Lloyd, C. E., Hermanns, N., Nouwen, A., et al. (2010). The Epidemiology of Depression and Diabetes. In: Katon W, Maj M, Sartorius N (eds) Depression and Diabetes. Chichester, UK: John Wiley & Sons, Ltd, pp. 1–27.
[10]
Lin, E. H. B., Katon, W., Rutter, C., et al. (2006). Effects of enhanced depression treatment on diabetes self-care. Annals of Family Medicine; 4 (1). p. 46–53.
[11]
Al-Khawaldeh, O. A., Al-Hassan, M. A., Froelicher, E. S. (2012). Self-efficacy, self-management, and glycemic control in adults with type 2 diabetes mellitus. Journal of Diabetes and its Complications; 26 (1). p. 10–16.
[12]
Huffman, J. C., DuBois, C. M., Millstein, R. A., et al. (2015). Positive Psychological Interventions for Patients with Type 2 Diabetes: Rationale, Theoretical Model, and Intervention Development. Journal of Diabetes Research; 2015 p. 1–18.
[13]
Celano, C. M., Freedman, M. E., Beale, E. E., et al. (2018). A Positive Psychology Intervention to Promote Health Behaviors in Heart Failure. The Journal of Nervous and Mental Disease; 206 (10). p. 800–808.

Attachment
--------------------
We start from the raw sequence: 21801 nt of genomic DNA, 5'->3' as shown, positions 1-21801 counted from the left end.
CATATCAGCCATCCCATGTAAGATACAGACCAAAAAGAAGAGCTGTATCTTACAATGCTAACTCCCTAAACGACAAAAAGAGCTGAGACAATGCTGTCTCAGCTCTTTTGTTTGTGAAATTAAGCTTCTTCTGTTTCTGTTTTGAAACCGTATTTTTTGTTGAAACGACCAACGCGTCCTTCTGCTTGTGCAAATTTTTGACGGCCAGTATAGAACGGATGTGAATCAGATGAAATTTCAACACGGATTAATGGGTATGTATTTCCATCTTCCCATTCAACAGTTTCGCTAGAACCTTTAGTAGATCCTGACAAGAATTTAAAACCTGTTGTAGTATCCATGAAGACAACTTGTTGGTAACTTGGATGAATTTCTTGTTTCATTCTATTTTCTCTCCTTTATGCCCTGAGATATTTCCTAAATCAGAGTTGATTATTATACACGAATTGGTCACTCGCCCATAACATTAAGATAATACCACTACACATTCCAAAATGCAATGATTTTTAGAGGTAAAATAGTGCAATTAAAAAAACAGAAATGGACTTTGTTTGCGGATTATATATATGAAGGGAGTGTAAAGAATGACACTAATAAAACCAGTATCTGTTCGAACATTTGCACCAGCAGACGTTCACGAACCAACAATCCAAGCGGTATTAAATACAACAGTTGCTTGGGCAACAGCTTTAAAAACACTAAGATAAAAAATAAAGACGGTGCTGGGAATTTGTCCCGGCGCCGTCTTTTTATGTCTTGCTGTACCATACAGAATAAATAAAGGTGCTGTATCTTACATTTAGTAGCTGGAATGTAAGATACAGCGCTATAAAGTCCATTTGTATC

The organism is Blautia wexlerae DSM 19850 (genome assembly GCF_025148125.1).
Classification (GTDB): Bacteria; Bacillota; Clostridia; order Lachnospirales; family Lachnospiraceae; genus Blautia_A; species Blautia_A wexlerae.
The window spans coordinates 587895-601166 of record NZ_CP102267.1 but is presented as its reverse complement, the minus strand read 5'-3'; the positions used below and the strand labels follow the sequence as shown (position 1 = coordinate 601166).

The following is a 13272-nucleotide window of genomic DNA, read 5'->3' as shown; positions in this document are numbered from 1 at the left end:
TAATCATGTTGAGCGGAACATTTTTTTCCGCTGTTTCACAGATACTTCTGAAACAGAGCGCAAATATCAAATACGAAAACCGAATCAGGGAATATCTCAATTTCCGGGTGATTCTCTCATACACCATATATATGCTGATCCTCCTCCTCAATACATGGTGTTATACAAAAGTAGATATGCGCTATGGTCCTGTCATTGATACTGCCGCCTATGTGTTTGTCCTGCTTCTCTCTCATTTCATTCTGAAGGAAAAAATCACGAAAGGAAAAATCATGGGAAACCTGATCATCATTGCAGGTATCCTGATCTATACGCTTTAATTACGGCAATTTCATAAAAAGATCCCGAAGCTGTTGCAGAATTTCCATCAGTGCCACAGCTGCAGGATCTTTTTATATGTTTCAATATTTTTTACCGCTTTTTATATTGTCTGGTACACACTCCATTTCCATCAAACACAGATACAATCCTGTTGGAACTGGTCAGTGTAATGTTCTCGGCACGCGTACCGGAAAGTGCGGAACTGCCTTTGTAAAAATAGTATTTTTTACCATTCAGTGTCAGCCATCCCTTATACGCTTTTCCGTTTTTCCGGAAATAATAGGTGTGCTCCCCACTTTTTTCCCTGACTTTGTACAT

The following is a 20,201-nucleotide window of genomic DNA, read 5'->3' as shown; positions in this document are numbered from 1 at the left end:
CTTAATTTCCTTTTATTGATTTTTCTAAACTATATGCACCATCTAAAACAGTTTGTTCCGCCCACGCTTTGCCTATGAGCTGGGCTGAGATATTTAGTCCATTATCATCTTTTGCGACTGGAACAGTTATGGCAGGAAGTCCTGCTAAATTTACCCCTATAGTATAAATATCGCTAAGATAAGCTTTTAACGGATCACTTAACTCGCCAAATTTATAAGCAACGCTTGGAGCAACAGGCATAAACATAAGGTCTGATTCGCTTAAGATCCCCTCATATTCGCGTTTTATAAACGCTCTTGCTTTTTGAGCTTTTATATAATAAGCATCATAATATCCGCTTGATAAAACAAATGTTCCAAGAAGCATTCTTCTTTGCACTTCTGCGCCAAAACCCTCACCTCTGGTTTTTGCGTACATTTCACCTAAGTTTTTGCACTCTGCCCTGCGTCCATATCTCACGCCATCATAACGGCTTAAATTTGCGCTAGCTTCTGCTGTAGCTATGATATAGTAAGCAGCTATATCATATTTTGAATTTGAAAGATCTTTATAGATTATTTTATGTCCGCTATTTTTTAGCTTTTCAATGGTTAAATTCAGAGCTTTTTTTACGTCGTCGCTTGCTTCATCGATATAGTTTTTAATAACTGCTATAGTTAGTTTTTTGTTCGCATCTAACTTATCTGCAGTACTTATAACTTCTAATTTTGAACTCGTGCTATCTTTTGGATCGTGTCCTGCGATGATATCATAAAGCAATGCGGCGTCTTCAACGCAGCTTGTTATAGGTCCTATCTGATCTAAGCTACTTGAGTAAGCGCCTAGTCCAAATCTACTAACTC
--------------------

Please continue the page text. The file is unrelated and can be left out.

[14]
Kubzansky, L. D., Huffman, J. C., Boehm, J. K., et al. (2018). Reprint of: Positive Psychological Well-Being and Cardiovascular Disease: JACC Health Promotion Series. Journal of the American College of Cardiology; 72 (23). p. 3012–3026.
[15]
Moneta, G. B., Vulpe, A., Rogaten, J. (2012). Can positive affect “undo” negative affect? A longitudinal study of affect in studying. Personality and individual differences; 53 (4). p. 448–452.
[16]
Celano, C. M., Beale, E. E., Moore, S. V., et al. (2013). Positive psychological characteristics in diabetes: a review. Current diabetes reports; 13 (6). p. 917–929.
[17]
Hendriks, T., Schotanus-Dijkstra, M., Hassankhan, A., et al. (2019). The Efficacy of Multi-component Positive Psychology Interventions: A Systematic Review and Meta-analysis of Randomized Controlled Trials. Journal of Happiness Studies. Epub ahead of print February 2019. DOI: 10.1007/s10902-019-00082-1.
[18]
Massey, C. N., Feig, E. H., Duque-Serrano, L., et al. (2019). Well-being interventions for individuals with diabetes: A systematic review. Diabetes Research and Clinical Practice; 147 p. 118–133.
[19]
Arksey, H., O’Malley, L. (2005). Scoping studies: Towards a methodological framework. International Journal of Social Research Methodology: Theory and Practice; 8 (1). p. 19–32.